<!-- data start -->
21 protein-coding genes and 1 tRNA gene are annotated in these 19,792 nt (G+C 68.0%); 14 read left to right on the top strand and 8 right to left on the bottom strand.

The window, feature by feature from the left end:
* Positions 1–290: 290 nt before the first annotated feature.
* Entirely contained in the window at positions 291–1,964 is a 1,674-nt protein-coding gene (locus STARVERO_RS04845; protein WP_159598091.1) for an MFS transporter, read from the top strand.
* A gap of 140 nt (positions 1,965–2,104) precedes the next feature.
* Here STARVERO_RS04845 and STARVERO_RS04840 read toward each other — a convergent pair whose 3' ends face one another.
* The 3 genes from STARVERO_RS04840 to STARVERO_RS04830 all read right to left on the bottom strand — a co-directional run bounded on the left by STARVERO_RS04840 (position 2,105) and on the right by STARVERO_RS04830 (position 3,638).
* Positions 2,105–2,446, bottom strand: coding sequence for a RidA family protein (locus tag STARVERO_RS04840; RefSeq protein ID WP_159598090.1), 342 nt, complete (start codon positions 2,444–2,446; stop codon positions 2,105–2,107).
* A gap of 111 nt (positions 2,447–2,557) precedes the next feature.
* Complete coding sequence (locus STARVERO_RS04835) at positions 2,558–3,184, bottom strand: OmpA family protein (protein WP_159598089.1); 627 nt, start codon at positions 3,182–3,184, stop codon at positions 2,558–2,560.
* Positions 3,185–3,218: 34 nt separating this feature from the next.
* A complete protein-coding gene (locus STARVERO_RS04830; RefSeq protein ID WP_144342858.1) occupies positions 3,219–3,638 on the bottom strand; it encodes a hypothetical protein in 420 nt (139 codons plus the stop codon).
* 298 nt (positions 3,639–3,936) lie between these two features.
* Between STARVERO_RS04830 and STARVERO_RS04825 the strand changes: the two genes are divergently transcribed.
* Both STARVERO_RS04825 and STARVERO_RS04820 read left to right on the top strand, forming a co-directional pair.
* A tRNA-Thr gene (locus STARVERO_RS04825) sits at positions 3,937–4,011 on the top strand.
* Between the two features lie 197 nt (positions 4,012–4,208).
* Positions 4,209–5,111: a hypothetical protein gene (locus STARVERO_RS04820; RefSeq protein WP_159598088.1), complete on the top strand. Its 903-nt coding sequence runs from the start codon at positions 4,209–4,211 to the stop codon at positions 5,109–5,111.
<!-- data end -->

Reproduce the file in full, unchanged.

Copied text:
21 protein-coding genes and 1 tRNA gene are annotated in these 19,792 nt (G+C 68.0%); 14 read left to right on the top strand and 8 right to left on the bottom strand.

The window, feature by feature from the left end:
* Positions 1–290: 290 nt before the first annotated feature.
* Entirely contained in the window at positions 291–1,964 is a 1,674-nt protein-coding gene (locus STARVERO_RS04845; protein WP_159598091.1) for an MFS transporter, read from the top strand.
* A gap of 140 nt (positions 1,965–2,104) precedes the next feature.
* Here STARVERO_RS04845 and STARVERO_RS04840 read toward each other — a convergent pair whose 3' ends face one another.
* The 3 genes from STARVERO_RS04840 to STARVERO_RS04830 all read right to left on the bottom strand — a co-directional run bounded on the left by STARVERO_RS04840 (position 2,105) and on the right by STARVERO_RS04830 (position 3,638).
* Positions 2,105–2,446, bottom strand: coding sequence for a RidA family protein (locus tag STARVERO_RS04840; RefSeq protein ID WP_159598090.1), 342 nt, complete (start codon positions 2,444–2,446; stop codon positions 2,105–2,107).
* A gap of 111 nt (positions 2,447–2,557) precedes the next feature.
* Complete coding sequence (locus STARVERO_RS04835) at positions 2,558–3,184, bottom strand: OmpA family protein (protein WP_159598089.1); 627 nt, start codon at positions 3,182–3,184, stop codon at positions 2,558–2,560.
* Positions 3,185–3,218: 34 nt separating this feature from the next.
* A complete protein-coding gene (locus STARVERO_RS04830; RefSeq protein ID WP_144342858.1) occupies positions 3,219–3,638 on the bottom strand; it encodes a hypothetical protein in 420 nt (139 codons plus the stop codon).
* 298 nt (positions 3,639–3,936) lie between these two features.
* Between STARVERO_RS04830 and STARVERO_RS04825 the strand changes: the two genes are divergently transcribed.
* Both STARVERO_RS04825 and STARVERO_RS04820 read left to right on the top strand, forming a co-directional pair.
* A tRNA-Thr gene (locus STARVERO_RS04825) sits at positions 3,937–4,011 on the top strand.
* Between the two features lie 197 nt (positions 4,012–4,208).
* Positions 4,209–5,111: a hypothetical protein gene (locus STARVERO_RS04820; RefSeq protein WP_159598088.1), complete on the top strand. Its 903-nt coding sequence runs from the start codon at positions 4,209–4,211 to the stop codon at positions 5,109–5,111.